Dollars & Sense: No-clip coupons

  • Article by: JOHN EWOLDT , Star Tribune
  • Updated: March 9, 2005 - 10:00 PM

Melanie Clay of Woodbury would no more clip a coupon than she would shop at a secondhand store. A bit of a spendthrift, Clay rolls her eyes at the thought of searching for a tiny piece of paper in her already cluttered purse.

Three Winners, a relatively new Twin Cities-based internet coupon program, hopes to appeal to shoppers like Clay.

Rather than produce a coupon book like Happenings or Gold C, Three Winners saves its members cash by having them print out coupons themselves from their computer, then use those coupons at businesses such as Cold Stone Creamery, Buffalo Wild Wings or Lettermen Sports.

And here's an even more modern twist: Members who have a cell phone with Web-enabled capability can bring up the coupon on their display screen, show it to the merchant and get the discount, sans paper.

Even Clay, a Web-savvy consumer in her 30s, is impressed.

Patti Sue Inhofer of Plymouth also likes Three Winners. Inhofer, her husband and two teenagers are on a Nextel share plan. Since they always carry their cell phones, which include Web capability, the family's coupon use has increased.

"I always kept coupons in my car, but every time I wanted to use one, we'd be in my husband's car," Inhofer said. With Three Winners, she no longer has that problem.

Inhofer's 17-year-old daughter introduced her to the option. She was selling Three Winners memberships as a school fundraiser. Inhofer knew the coupon program was different when her 15-year-old son got interested, too.

"Most teenagers aren't big coupon users," she said. Her son bought a Happenings book for his own school fundraiser and never opened it.

When she redeems a coupon at a restaurant or store, she often finds a staff person half her age who describes the process as "cool." Unfortunately, because the concept is so new, Inhofer said she almost always finds herself teaching the staff the new technology.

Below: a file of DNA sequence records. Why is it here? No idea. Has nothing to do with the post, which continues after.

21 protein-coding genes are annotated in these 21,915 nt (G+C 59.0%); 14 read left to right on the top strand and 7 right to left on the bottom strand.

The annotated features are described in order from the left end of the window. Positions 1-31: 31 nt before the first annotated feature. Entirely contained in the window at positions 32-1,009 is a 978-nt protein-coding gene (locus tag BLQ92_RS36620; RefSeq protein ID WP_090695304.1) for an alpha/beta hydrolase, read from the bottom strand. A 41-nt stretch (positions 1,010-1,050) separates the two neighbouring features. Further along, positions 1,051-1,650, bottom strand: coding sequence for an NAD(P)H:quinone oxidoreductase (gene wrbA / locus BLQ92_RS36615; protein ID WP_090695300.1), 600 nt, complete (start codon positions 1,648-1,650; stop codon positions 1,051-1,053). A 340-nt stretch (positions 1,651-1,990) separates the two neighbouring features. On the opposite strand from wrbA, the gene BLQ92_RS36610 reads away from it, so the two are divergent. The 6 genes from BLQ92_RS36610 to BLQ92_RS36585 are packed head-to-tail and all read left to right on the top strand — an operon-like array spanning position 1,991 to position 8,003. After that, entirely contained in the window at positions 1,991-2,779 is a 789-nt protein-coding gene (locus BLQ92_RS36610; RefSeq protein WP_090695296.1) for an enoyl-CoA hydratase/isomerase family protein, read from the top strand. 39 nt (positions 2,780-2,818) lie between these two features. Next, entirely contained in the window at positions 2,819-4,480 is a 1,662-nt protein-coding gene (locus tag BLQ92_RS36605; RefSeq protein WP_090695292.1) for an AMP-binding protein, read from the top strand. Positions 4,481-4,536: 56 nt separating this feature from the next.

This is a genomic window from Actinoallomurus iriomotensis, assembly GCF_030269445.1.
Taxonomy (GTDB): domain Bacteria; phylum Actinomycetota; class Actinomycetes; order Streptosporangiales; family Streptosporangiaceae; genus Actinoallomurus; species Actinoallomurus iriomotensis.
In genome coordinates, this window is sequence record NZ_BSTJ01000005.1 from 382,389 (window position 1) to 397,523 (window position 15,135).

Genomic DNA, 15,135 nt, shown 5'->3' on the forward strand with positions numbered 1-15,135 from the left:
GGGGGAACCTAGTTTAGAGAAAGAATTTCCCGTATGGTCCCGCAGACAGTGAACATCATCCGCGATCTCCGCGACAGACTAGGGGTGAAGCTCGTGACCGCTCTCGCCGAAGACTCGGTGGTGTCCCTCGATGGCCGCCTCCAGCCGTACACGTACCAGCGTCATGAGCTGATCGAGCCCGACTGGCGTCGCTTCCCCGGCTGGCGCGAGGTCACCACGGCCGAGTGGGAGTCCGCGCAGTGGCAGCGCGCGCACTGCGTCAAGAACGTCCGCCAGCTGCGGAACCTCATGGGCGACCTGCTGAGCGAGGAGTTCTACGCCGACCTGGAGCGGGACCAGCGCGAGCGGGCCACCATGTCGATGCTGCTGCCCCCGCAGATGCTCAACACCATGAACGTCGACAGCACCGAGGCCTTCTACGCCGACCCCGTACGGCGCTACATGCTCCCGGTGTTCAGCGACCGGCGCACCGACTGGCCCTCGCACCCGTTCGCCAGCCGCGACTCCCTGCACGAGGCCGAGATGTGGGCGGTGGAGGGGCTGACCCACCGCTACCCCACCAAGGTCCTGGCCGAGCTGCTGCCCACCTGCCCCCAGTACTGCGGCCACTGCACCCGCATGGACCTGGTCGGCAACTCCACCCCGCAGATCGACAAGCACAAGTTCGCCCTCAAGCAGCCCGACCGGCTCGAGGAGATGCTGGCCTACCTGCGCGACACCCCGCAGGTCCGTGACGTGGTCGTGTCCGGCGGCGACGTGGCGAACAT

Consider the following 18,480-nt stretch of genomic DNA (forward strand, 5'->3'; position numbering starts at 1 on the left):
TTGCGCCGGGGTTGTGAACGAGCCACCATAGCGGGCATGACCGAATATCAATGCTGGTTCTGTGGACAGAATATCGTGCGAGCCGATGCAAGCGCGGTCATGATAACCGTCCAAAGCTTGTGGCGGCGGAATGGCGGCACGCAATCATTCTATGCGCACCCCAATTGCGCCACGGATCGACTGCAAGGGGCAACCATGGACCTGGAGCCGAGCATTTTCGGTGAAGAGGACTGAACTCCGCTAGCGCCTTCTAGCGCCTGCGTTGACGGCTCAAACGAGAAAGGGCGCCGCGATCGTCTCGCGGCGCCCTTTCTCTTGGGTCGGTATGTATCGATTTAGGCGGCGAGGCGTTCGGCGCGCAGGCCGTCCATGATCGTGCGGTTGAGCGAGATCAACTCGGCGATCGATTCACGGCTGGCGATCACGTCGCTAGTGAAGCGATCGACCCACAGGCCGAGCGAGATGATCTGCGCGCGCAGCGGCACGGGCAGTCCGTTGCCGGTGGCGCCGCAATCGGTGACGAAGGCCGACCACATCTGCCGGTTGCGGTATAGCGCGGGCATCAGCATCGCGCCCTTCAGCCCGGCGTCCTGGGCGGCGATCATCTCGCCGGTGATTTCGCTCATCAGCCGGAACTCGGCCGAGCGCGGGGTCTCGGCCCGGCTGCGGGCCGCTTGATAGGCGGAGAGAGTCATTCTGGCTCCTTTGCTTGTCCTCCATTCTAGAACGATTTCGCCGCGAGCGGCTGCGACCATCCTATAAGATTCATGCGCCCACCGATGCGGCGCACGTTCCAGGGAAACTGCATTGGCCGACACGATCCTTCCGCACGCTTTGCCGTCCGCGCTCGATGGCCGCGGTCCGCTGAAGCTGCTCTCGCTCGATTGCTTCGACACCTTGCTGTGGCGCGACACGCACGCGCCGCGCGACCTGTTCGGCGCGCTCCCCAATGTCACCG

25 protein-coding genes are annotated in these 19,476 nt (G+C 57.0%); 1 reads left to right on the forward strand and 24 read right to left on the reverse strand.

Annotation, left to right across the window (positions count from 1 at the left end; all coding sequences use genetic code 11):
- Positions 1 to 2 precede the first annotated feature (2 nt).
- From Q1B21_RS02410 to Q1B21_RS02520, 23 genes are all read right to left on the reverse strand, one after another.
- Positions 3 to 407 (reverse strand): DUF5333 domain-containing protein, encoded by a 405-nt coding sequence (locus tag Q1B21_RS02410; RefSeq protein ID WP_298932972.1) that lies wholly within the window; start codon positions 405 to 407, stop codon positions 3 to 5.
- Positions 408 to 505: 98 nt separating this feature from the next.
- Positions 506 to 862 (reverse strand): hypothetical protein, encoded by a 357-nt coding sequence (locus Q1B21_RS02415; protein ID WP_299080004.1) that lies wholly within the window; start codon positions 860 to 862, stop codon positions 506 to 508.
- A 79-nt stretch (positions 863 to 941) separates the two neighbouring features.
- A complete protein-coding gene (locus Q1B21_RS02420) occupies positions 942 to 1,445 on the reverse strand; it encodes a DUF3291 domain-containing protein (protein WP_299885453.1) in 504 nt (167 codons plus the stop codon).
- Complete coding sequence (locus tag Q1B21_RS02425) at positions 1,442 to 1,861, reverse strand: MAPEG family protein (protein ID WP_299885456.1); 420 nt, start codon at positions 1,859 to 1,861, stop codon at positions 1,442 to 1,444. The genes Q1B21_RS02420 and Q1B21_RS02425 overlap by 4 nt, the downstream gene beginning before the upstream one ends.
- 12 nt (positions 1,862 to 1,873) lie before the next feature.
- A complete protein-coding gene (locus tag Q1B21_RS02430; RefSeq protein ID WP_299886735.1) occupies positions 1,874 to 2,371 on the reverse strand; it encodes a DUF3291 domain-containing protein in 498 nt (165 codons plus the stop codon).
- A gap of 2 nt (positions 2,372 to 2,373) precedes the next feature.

Kevin Patton of Rochester, who travels to the Twin Cities regularly for business, likes knowing that he didn't forget or misplace paper coupons when he wants to use them. With his cell phone, the coupons are always at his side. "I can be in Maple Grove, and search by phone for restaurants within a five-mile radius of my location. I can even specify Italian or Chinese restaurants," he said.

Merchants, members, charities

Three Winners co-owner Kris Wilson, an admitted techno geek and shopper who hates to go anywhere without a coupon, hopes that coupons on cell phones will find a market among coupon-phobic young adults and men.

She and her husband, Jim, of Plymouth launched the website in 2003 to give back to the community. The name "Three Winners" refers to merchants, members and charities, each of whom benefits from the service when coupons are used.

They chose a software product that could benefit high schools, athletic associations and charitable organizations. At least 50 percent of each membership fee goes to a fundraiser or charity of choice.

Still, some merchants and members have been slow to catch on. Currently, less than 1 percent of the 10,000 Three Winners members redeem coupons from their cell phones. Some users may be reluctant to pay the extra $5 to $20 per month for Web access, or may not know that it's already included in their phone package, Wilson said. Others may not have figured out the Web feature yet.

Even if the member has mastered the technology, some merchants haven't. Usually, the member just takes the employee through the steps, displaying the discount details, pressing 3 for the merchant's address and restrictions, and then 1 for redemption.

Once the coupon has been redeemed, the cell phone displays a message indicating that the coupon has already been redeemed if the user tries to access it again.

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